Fennell, echoing a humble Andy Warhol boast, recently described himself as “very superficial”. She was so dialed into the picture in Promising Young Woman that she sent Mulligan pictures of specific manicures for her character. In an article for Vogue she wrote of Mulligan’s appearance in the film: “Who would be afraid of a woman in a floral dress with pretty blonde hair spun in a braid and tied with a ribbon? Who would suspect them? Who would see them coming? You wouldn’t, would you? Not until it was too late. “
It’ll just hurt a little … Cassie’s nurse outfit. Photo: AP
Promising young woman – who was filmed in 2018 and then delayed due to the pandemic – comes at an interesting time in the feminism timeline. It has been criticized for not only receiving many nominations and other praises, but also for not going far enough with the revenge scenario. Some have said it plays the #MeToo moment and glasses with the place in 2021, nearly five years after the Weinstein revelations and subsequent anti-sexual violence movement. Others criticized it for depicting violence against women and for a messed up treatment of consent.
Cassie is a blonde white woman, the guy who has the least trouble moving around the world. While this fact is never addressed in the film, this privilege is central to the plot. It’s what allows her to hide in sight. Laverne Cox, meanwhile, plays what Slate called “the magical black cupcake boss” with no apparent backstory or life goals other than to support the fragile Cassie.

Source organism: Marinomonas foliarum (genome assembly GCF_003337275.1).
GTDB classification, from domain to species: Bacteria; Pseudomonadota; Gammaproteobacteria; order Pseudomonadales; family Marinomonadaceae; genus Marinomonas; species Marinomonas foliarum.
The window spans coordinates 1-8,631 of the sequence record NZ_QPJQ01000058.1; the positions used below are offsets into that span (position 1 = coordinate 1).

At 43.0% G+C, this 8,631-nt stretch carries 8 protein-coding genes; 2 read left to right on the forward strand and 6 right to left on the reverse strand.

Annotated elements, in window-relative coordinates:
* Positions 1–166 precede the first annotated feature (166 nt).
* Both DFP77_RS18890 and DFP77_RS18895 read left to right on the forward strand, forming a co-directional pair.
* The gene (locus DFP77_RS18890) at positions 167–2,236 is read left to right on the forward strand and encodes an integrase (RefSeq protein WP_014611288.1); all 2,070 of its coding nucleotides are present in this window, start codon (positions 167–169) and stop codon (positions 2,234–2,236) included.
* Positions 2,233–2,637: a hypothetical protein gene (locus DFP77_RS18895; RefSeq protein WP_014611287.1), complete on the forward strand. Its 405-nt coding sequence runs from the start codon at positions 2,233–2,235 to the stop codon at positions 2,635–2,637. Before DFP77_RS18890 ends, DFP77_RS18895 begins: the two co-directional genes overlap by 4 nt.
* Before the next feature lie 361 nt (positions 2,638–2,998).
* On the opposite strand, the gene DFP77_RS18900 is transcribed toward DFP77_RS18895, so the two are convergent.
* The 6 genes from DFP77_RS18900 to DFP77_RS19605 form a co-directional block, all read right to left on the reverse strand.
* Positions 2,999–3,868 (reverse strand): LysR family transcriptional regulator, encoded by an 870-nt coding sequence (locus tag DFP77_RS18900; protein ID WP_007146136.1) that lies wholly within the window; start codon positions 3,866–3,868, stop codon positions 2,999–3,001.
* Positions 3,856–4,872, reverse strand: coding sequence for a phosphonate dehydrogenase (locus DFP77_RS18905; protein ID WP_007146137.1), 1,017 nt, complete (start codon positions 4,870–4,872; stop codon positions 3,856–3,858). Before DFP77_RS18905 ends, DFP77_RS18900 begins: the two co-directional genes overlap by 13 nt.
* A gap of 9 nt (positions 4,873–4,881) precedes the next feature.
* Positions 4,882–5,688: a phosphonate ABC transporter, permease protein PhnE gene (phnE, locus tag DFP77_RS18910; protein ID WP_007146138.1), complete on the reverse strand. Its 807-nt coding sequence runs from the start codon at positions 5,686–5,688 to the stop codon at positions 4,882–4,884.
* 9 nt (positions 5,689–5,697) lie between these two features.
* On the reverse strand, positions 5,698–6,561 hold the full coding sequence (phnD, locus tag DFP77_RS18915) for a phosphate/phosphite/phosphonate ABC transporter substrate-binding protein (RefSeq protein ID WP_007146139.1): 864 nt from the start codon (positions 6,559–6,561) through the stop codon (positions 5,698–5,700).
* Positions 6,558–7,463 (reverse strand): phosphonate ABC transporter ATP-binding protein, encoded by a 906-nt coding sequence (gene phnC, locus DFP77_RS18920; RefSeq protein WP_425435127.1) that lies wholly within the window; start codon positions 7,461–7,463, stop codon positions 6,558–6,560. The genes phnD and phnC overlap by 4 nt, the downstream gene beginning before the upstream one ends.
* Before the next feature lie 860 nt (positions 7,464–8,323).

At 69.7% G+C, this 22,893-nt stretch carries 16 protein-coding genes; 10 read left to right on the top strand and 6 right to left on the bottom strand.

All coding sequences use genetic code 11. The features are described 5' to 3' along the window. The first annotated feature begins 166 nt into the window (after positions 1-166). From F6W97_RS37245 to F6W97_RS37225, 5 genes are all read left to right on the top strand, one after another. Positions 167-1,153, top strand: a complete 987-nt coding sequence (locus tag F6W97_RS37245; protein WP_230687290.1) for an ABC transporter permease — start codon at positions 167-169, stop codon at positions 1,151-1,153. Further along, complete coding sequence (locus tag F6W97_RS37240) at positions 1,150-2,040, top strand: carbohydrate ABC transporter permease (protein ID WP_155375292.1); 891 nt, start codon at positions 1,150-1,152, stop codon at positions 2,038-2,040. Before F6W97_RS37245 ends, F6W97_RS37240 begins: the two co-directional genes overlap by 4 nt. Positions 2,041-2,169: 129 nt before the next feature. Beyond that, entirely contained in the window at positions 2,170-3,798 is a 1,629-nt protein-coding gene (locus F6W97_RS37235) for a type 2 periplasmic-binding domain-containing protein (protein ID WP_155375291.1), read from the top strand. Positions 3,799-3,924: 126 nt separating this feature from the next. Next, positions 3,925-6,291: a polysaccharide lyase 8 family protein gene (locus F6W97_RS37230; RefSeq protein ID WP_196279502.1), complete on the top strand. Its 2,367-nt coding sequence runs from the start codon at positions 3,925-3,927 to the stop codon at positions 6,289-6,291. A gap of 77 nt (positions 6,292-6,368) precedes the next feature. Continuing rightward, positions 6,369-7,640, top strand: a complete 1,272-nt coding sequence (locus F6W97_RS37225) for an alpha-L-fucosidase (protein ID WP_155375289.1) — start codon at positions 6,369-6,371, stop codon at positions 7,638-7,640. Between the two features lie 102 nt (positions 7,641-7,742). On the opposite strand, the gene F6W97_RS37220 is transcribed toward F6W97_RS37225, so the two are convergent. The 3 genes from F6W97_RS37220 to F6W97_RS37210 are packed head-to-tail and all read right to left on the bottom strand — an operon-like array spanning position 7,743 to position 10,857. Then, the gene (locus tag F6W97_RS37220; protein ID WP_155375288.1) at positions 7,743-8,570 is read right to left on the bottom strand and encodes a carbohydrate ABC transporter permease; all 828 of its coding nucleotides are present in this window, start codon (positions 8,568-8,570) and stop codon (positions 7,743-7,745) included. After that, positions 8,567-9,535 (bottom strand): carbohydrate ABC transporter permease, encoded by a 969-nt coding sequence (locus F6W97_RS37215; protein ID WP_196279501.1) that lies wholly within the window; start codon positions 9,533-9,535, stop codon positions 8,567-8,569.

“They’re all costumes” … Cassie in a pants suit. Photo: Merie Weismiller Wallace / AP
The disarming effects of Cassie’s clothes are reminiscent of another revenge drama about sexual violence – Michaela Coel’s I May Destroy You. In the last episode, Arabella takes revenge on her rapist. She wears a little black dress and a blonde wig, tropes of masculine fantasies, but instead of seducing him, she beats him up. This powerful breakup was articulated by the show’s costume designer, Lyndsay Moore. Speaking of the scene where Arabella Zain is eliminated for rape during a literary conference, she said, “That’s the great thing about Arabella. She always does what is not expected … If she had gone there in a strong kettle suit and stormed on stage, we as an audience might have known what she was going to do. “
The black humor of Promising Young Woman is also reminiscent of Gus Van Sant’s 1995 film To Die For, with Nicole Kidman as the murderous weather girl; Fennell was referring to the film when speaking to Vogue. There is a similar feeling to this year’s I Care a Lot, with Rosamund Pike – also blonde and white – doing very bad things while looking pulled together in elegant pastel pants.
In all of these films, style plays a central role in a charade of acceptable femininity. In Promising Young Woman, it goes from the fluffy sweaters to the white shirt and black pants that Cassie wears to meet women, like the dean of the college where Nina was raped. “They’re all costumes – that’s the professional woman,” says Steiner. “She dresses appropriately for any environment she will go into to adapt.” As Fennell told Vogue, “Cassie knows exactly how useful clothing can be, especially in a crisis, and her outfits are chosen with the precision and stealth of a sniper.”